Increasing Rice Productivity through Color Sorter Technology


A modernized world demands an advance technology to cater the needs of the society. It makes the lives and works of people a lot easier.

Color sorter machine is one of the beneficial products produced by technology. In the year 1930 color sorter machine was introduced in US. The first sorting machine was developed in England in the year 1937. It is to help the rice farmers to sort defected rice from a quality rice grain to increase their production.

It is known that Philippines staple food is rice, for almost all Filipinos eat rice 3 times or more per day.  Since high quality rice grains commands a higher price than those that are defected grains, rice color sorter machine makes the sorting process a lot easier. Color sorting is a step before packing processed rice. The machine aims to improve the productivity and quality of commercial rice.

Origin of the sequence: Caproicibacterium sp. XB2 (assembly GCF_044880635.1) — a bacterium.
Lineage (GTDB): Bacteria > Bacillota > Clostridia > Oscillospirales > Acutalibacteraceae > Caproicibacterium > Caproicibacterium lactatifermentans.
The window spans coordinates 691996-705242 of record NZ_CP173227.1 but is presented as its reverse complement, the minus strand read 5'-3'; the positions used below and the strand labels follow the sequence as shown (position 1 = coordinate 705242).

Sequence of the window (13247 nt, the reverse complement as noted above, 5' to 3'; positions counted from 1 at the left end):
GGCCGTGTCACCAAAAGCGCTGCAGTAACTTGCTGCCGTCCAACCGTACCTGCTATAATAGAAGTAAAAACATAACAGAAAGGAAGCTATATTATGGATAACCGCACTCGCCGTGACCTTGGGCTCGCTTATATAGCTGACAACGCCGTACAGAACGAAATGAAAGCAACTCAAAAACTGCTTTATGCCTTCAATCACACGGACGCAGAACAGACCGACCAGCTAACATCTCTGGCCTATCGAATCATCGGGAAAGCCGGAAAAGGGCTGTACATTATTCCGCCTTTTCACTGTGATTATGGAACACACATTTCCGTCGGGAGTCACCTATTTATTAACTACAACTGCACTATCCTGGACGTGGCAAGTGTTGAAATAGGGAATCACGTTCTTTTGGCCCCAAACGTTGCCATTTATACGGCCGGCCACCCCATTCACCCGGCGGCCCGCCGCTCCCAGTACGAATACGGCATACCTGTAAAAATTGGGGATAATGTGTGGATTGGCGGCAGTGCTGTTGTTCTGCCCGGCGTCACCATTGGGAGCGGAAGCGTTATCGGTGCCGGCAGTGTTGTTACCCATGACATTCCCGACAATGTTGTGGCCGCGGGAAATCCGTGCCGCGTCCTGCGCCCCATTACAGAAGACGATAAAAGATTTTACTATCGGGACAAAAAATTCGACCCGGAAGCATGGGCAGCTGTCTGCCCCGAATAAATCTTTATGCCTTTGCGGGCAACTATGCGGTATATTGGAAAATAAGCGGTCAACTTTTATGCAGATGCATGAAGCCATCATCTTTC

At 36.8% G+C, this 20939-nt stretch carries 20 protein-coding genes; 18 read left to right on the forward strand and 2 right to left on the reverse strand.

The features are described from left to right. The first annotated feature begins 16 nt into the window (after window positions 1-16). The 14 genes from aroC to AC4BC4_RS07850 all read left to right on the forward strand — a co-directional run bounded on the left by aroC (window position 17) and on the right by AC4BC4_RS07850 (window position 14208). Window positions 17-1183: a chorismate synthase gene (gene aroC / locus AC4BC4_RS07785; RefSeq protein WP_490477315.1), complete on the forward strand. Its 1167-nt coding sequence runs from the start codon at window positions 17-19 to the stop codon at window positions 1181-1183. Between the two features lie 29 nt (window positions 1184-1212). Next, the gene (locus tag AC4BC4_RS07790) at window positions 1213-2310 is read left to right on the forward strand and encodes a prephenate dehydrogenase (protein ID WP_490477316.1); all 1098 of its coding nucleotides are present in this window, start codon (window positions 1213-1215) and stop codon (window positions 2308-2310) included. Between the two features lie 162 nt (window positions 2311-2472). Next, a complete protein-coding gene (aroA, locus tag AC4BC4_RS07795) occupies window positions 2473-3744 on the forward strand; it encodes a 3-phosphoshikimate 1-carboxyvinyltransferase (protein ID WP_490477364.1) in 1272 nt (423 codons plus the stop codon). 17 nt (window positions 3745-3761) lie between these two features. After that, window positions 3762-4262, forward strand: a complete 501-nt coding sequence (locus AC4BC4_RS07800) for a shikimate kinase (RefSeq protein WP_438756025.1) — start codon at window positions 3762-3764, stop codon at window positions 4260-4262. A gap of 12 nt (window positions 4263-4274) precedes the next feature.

Photo by: DOST

Photo by: DOST

Rice color sorter machine is also called Optical Sorting Machine, using a high-resolution CCD optical sensor it can sort quality rice grains from black tipped, chalky, yellow and immature rice grains called “slight” or defected rice. It sorts rice by color or elements detected by the sensor or camera. Color Sorter Machine works based on vision system using monochromatic (use only one color) camera, ejectors and a software that monitors the entire process.  It can see the characteristics of defected grains that a human eye cannot identify.

Photo by: DOST Rice Before Sorting

Photo by: DOST
Rice Before Sorting

Photo by: DOST Quality Rice Grain

Photo by: DOST
Quality Rice Grain

Photo by: DOST  Defected Rice Grains

Photo by: DOST
Defected Rice Grains

In the Philippines, the DOST (Department of Science and Technology) had provided a Rice Color Sorter Machine to Leonard M. Garcia of Oriental Mindoro through Small Enterprise Technology Upgrading Program (SETUP). It was the first successfully established Sorting technology in the southern part of Oriental Mindoro. According to DOST the rice productivity will increase 20%. This means an additional production for the rice producer.

In some parts of the world farmers themselves had started to purchase sorters to increase their quality rice production.